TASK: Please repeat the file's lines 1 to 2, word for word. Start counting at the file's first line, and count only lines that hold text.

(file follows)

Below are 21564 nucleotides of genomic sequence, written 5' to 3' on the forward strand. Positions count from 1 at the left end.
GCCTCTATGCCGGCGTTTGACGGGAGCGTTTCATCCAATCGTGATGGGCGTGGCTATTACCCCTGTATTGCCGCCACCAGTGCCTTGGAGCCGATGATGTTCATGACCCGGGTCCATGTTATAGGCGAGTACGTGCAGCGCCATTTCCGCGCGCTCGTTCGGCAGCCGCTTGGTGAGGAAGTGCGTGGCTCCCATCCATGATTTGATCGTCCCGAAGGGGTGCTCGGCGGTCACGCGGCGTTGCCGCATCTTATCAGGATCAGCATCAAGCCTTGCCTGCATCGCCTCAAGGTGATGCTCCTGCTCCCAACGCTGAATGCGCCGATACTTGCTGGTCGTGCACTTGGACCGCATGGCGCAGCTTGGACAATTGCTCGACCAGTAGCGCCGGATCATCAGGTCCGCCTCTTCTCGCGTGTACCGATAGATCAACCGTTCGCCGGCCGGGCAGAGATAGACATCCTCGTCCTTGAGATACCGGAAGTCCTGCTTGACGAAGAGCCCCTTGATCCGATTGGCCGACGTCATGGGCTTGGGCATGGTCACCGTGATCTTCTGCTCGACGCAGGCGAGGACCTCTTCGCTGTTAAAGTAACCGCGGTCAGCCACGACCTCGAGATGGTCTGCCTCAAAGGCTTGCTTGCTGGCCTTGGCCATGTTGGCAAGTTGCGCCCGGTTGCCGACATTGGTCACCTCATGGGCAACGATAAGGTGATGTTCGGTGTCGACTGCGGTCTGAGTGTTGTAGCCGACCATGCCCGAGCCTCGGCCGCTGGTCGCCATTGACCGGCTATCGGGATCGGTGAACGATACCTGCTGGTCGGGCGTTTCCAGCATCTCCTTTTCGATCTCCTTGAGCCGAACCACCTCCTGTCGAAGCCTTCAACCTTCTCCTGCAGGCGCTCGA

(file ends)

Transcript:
Below are 21564 nucleotides of genomic sequence, written 5' to 3' on the forward strand. Positions count from 1 at the left end.
GCCTCTATGCCGGCGTTTGACGGGAGCGTTTCATCCAATCGTGATGGGCGTGGCTATTACCCCTGTATTGCCGCCACCAGTGCCTTGGAGCCGATGATGTTCATGACCCGGGTCCATGTTATAGGCGAGTACGTGCAGCGCCATTTCCGCGCGCTCGTTCGGCAGCCGCTTGGTGAGGAAGTGCGTGGCTCCCATCCATGATTTGATCGTCCCGAAGGGGTGCTCGGCGGTCACGCGGCGTTGCCGCATCTTATCAGGATCAGCATCAAGCCTTGCCTGCATCGCCTCAAGGTGATGCTCCTGCTCCCAACGCTGAATGCGCCGATACTTGCTGGTCGTGCACTTGGACCGCATGGCGCAGCTTGGACAATTGCTCGACCAGTAGCGCCGGATCATCAGGTCCGCCTCTTCTCGCGTGTACCGATAGATCAACCGTTCGCCGGCCGGGCAGAGATAGACATCCTCGTCCTTGAGATACCGGAAGTCCTGCTTGACGAAGAGCCCCTTGATCCGATTGGCCGACGTCATGGGCTTGGGCATGGTCACCGTGATCTTCTGCTCGACGCAGGCGAGGACCTCTTCGCTGTTAAAGTAACCGCGGTCAGCCACGACCTCGAGATGGTCTGCCTCAAAGGCTTGCTTGCTGGCCTTGGCCATGTTGGCAAGTTGCGCCCGGTTGCCGACATTGGTCACCTCATGGGCAACGATAAGGTGATGTTCGGTGTCGACTGCGGTCTGAGTGTTGTAGCCGACCATGCCCGAGCCTCGGCCGCTGGTCGCCATTGACCGGCTATCGGGATCGGTGAACGATACCTGCTGGTCGGGCGTTTCCAGCATCTCCTTTTCGATCTCCTTGAGCCGAACCACCTCCTGTCGAAGCCTTCAACCTTCTCCTGCAGGCGCTCGA